I'm currently developping an android app which is accessing to an online API. I have a class dedicated to this task, and another class that just use the informations retrieved from the API. The problem is that when I call the API access class, it has to be asynchronous (defined by android studio) so I use a new Thread, but the return in the class that use the data is null, when the API access class return the good result.

I already tried to join the two threads with thread.join() but it doesn't work.

Here is the function that access the API in the API access class.The System.out at the end works as expected (I see the good result in the console)

Thread t = new Thread() {
            public void run() {
                try {
                    String url = "-----------------------------------------------"+id;
                    URL obj = new URL(url);
                    HttpURLConnection con = (HttpURLConnection) obj.openConnection();


                    con.setRequestProperty("x-api-key", "-------------------------------");
                    int responseCode = con.getResponseCode();

                    BufferedReader in = new BufferedReader(new InputStreamReader(con.getInputStream()));
                    String inputLine;
                    StringBuffer response = new StringBuffer();

                    while ((inputLine = in.readLine()) != null) {
                    HttpRequest.retour = new JSONArray(response.toString());
                }catch(Exception e){

But when I try to do that in another class :


I get a null pointer exception because the return of the previous method is null.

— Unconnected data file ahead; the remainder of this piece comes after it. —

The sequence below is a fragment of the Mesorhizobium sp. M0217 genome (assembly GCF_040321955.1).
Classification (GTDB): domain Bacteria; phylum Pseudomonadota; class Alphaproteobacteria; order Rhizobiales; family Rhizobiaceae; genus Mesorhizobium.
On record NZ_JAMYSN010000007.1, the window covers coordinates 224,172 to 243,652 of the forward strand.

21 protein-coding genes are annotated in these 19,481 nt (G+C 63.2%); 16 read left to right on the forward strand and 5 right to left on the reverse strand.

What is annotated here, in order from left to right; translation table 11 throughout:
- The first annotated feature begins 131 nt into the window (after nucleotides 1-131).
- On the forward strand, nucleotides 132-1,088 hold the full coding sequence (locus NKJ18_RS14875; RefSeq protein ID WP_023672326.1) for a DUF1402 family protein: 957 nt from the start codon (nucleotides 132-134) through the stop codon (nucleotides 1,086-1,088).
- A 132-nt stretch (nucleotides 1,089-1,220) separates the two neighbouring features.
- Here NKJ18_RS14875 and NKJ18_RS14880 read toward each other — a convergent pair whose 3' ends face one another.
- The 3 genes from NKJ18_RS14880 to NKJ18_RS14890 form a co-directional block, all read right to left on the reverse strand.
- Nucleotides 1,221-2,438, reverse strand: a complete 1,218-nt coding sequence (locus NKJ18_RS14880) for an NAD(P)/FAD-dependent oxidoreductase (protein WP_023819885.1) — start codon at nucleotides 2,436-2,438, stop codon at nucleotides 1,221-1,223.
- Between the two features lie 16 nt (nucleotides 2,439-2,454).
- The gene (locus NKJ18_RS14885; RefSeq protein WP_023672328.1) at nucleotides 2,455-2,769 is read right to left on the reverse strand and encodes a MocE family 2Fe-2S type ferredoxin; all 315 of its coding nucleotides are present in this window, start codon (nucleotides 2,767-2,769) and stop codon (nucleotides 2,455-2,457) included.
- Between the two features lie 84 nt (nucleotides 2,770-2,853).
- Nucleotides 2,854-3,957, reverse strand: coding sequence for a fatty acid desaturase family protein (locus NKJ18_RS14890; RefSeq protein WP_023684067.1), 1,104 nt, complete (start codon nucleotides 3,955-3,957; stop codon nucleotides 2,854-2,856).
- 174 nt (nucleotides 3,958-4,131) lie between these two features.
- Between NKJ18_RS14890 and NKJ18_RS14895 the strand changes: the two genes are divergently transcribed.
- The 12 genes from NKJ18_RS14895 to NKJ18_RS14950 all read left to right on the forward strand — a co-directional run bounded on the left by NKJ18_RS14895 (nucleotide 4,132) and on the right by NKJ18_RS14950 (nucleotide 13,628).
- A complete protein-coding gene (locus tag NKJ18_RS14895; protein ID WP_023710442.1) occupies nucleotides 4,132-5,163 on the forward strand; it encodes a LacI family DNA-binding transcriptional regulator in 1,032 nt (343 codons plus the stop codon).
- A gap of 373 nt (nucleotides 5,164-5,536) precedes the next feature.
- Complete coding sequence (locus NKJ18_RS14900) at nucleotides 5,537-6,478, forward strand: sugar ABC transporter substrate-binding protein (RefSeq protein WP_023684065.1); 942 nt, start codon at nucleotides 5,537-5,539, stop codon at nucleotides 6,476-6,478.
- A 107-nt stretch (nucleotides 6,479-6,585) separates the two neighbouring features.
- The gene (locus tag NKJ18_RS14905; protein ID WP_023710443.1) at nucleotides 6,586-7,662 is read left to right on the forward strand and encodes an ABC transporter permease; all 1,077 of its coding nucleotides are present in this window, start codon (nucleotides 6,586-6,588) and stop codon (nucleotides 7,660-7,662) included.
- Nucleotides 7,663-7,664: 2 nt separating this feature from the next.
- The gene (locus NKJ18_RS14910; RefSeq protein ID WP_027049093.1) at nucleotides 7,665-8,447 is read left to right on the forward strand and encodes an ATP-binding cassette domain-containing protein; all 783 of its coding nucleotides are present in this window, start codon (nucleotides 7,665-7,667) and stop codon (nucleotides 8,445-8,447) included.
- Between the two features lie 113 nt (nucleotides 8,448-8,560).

What's my mistake here?

2 Answers

Vringar On Best Solutions

This is probably because you have a data race. When you have to threads they execute in parallel, which in this case means your main thread reaches the System.out.println(retour.toString()); before your networking thread writes the response to the object.
You'll have to find a way to synchronize them to ensure this doesn't happen.
Seeing as you are on Android you might want to take a look at retrograde and OkHttp to abstract this low-level functionality away.

Community On

Well, if you are using separate thread for the API call you can't expect it to be finished when you call retour.toString(). It's also a bad idea to store async operation result in static field as it wouldn't work in multi-threaded environment. You can try Completable future:

public CompletableFuture<String> callApi() {
    CompletableFuture<String> completableFuture  = new CompletableFuture<>();
    Executors.newCachedThreadPool().submit(() -> {
        // your api call
        return null;
    return completableFuture;

//in other thread call future synchronously
String result = completableFuture.get();